GSM Explained


Generally speaking, GSM is of interest to anybody who would like to understand the growth of digital technology and its commercial GSM applications.

1st Generation (1G) mobile phone technology was designed for basic voice calls. The only kind of data transfer is analogue signal exchange between phones.

In the early 1980’s, European countries struggled with approximately nine competing analogue standards, including Nordic Mobile Telephony (NMT), Total Access Communications Systems (TACS), and so on.

The existing analogue mobile systems in place were totally incompatible with one another and limited to the extent of the respective national jurisdictions

Because of the shortcomings and incompatibility issues associated with analogue systems, a completely new digital solution was instituted.  A new standard, (GSM), was built as a wireless counterpart of the land-line Integrated Services Digital Network (ISDN) system.

GSM is a communication standard adopted by carriers to achieve “always on” Internet (TCP/IP) access and rich multimedia exchange between both phones and web providers

In 1982 the roll-out of this multi-national global communications standard was to focus on spectrum efficiency, international roaming, low mobile and base stations costs,

This was the real starting point for mobile technologies known as 2G (2nd Generation) where voice calls are converted into binary and transmitted in digital form.

GSM (Global System for Mobile Communication), became the most widely used mobile phone technology Worldwide.


GSM divides up the radio spectrum bandwidth by using a combination of Time- and Frequency Division Multiple Access (TDMA/FDMA)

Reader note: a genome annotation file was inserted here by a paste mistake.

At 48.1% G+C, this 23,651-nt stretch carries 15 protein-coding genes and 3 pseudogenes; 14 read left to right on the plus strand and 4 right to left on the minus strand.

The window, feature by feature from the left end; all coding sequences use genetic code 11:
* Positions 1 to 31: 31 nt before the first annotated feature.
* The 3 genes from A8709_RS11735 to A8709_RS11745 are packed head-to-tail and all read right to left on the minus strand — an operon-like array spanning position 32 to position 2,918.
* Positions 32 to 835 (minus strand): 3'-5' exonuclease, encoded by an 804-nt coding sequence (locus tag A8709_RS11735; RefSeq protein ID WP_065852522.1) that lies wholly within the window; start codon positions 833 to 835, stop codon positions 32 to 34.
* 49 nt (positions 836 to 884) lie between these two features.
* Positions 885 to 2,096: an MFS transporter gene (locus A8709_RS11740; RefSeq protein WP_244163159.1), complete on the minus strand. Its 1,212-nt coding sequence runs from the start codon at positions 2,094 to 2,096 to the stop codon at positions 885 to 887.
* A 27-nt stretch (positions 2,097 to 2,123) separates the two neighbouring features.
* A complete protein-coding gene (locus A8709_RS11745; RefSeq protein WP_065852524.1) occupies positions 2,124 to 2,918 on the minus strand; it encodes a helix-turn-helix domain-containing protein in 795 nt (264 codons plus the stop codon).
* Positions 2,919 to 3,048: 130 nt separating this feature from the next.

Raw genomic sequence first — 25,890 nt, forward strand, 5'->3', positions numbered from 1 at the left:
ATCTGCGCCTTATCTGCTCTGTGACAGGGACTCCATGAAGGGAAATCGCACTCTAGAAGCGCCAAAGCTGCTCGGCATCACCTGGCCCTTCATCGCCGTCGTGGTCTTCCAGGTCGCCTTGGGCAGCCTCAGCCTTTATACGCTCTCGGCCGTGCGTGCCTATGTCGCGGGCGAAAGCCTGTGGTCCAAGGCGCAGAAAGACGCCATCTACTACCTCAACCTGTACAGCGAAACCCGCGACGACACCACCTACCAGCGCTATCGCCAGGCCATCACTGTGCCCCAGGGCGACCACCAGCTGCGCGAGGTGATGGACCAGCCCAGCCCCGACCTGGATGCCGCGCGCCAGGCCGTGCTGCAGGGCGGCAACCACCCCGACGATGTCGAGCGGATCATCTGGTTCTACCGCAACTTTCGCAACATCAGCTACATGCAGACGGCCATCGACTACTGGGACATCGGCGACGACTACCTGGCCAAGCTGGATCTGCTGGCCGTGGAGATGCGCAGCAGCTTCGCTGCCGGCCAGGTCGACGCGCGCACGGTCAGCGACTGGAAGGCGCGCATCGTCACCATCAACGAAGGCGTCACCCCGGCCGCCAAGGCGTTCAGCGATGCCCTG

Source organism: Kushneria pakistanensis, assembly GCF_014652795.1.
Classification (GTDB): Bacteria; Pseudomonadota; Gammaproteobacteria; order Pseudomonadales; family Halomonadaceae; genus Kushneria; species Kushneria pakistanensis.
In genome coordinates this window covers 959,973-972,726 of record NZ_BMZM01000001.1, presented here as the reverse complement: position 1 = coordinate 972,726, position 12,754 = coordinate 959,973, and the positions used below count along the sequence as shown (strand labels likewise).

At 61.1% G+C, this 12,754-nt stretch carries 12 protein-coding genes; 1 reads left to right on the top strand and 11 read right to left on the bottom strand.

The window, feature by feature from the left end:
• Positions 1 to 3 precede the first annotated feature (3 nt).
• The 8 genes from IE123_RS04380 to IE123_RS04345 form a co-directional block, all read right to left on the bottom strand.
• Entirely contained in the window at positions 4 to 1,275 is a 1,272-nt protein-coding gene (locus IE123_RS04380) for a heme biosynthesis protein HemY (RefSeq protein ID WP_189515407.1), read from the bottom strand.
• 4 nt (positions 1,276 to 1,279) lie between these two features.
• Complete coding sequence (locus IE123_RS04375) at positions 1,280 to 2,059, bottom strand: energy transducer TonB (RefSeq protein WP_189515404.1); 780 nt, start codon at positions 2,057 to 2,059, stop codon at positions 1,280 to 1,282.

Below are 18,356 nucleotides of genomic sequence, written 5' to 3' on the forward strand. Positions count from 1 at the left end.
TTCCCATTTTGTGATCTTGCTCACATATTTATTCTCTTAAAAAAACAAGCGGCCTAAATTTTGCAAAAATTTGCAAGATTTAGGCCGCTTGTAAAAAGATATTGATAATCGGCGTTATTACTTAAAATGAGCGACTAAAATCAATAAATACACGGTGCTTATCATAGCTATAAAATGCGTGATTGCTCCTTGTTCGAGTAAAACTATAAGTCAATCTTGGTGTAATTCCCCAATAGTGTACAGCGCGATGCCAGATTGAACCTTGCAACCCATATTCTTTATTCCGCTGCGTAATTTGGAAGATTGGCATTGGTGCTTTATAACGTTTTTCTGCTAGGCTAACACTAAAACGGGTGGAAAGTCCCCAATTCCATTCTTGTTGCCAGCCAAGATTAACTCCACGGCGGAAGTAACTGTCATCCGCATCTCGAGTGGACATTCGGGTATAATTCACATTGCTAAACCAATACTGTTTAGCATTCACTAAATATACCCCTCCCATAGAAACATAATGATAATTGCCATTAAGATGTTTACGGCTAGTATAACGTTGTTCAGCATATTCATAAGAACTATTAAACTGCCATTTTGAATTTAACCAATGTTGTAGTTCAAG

Most GSM systems operate in the 900 MHz and 1.8 GHz radio spectrum bandwidth, Operating in the -1800 MHz frequency band provides operators virtually unlimited capacity

UMTS , HSDPA and LTE mobile technologies which are paving the way For 3 G and 4 G Services, providing higher speeds are an evolution of GSM and all phone manufacturers build their phones to be compatible with multiple network modes so whichever phone you have, it will have GSM compatibility, apart from In the US, where there are two legacy wireless technologies — CDMA and GSM — which are completely incompatible with each other. The majority of the Verizon and Sprint networks use CDMA technology, while AT&T and T-Mobile use GSM.

Sim Cards and GSM Authentication

GSM technology calls for a particular type of international mobile phone — the quad band is probably the best e.g.  Apple iPhone 5 and iPhone 4S– and a computer chip called a SIM card (Subscriber Identity Module); a SIM is the size of a postage stamp with embedded circuitry which is inserted into a GSM phone to get phone service on your GSM network, all subscriber and wireless provider information is stored on the SIM cards

The SIM card gives you a phone number and determines what features are available on the GSM network you choose.

Another of GSM’s most attractive features is the extent to which its network is considered to be secure.  All communications, both speech and data, are encrypted to prevent eavesdropping, and GSM subscribers are identified by their Subscriber Identity Module (SIM) card (which holds their identity number and authentication key and algorithm).



GSM applications